Photo Credit: TN
Your Guide To Navigating Puerto Rico's El Yunque National Rainforest
El Yunque National Rainforest is one of Puerto Rico’s most popular attractions. It was hit hard by Hurricanes Maria and Irma over the years, but it’s finally welcoming visitors back into its gates. As the only rainforest within the US National Park system, it’s definitely a must-do while on the island.
Many of the trails haven’t reopened, but on the flip side, there are several new additions like a state-of-the-art visitors’ center and more. Navigating the national forest can be a bit tricky, and while hiring a guide is possible, we’ve curated this written guide for those who prefer to explore on their own.
From where to stay to places to eat, here is your complete guide to navigating El Yunque National Rainforest.
1. Where to Stay
The Margaritaville Vacation Club by Wyndham Rio Mar is the best choice for those who want to explore El Yunque in all its glory. Situated only a few miles away, the resort not only has a beautiful beachfront, but the other half of the resort also faces El Yunque— giving guests the best of both worlds.
In addition to the views of the rainforest and the beach, there’s a swim-up bar, several pools, restaurants, and a full-service spa on the property.
Beyond visiting El Yunque, you honestly won’t have to leave the resort.
2. Where to Eat
There are a couple of food stalls located within El Yunque National Park, but for an authentic Puerto Rico street food experience, you’ll want to check out the Luquillo kiosks.
Within a 10-minute drive of the park and the Wyndham Rio Mar, is a popular strip of local food vendors and shops. Locals and visitors alike head to the kiosks for their favorite local treats like cod fritters, rice and peas, the famous Puerto Rican corn sticks, as well as plenty of frozen cocktails.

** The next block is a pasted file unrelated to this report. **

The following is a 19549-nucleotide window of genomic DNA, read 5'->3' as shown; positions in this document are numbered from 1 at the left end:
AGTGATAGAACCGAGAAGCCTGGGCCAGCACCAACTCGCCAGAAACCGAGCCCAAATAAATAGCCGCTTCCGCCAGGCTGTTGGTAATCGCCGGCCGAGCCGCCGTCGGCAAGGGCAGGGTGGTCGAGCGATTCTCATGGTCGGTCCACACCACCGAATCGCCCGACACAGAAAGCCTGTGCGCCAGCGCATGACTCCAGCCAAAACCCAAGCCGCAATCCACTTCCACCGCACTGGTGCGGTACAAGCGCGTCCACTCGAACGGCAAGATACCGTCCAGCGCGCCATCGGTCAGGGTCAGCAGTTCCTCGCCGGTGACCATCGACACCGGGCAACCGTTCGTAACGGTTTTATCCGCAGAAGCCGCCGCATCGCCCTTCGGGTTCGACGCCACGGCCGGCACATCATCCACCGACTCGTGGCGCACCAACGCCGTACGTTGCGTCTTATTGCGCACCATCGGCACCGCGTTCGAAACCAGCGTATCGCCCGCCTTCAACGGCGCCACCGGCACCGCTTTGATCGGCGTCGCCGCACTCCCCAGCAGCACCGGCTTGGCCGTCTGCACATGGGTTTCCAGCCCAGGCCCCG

Be sure to take your appetite and pace yourself, because there are literally 60 stalls to check out.
3. Navigating El Yunque
There are two entrances to the national park. The first is for those who want to check out the visitors’ center. Keep in mind that you will need to pay an entrance fee before you can even park.
Once in, you can opt for a short guided nature walk with one of the park rangers. They will explain all the changes that have occurred since the park reopened. The actual visitors’ center has been completely renovated and has lots of information on the park and maps for self-guided hikes.
The second entrance, off of Rd. 191 N, will require a ticket for a timed entrance. The tickets are free, but they are limited in number. Once they are at capacity for a specific day, no additional tickets will be issued, so try to reserve your slot in advance.
Within this entrance are the main trails as well as the popular waterfall and lighthouse outlook. There are currently only about 2-3 trails open to the public, so check the park’s website before visiting.
You’ll want to wear comfortable shoes that you don’t mind getting dirty, because it can be very muddy along the trails. You’ll also want to pack a poncho or light rain jacket because after all, you are in the rainforest, and it does randomly rain.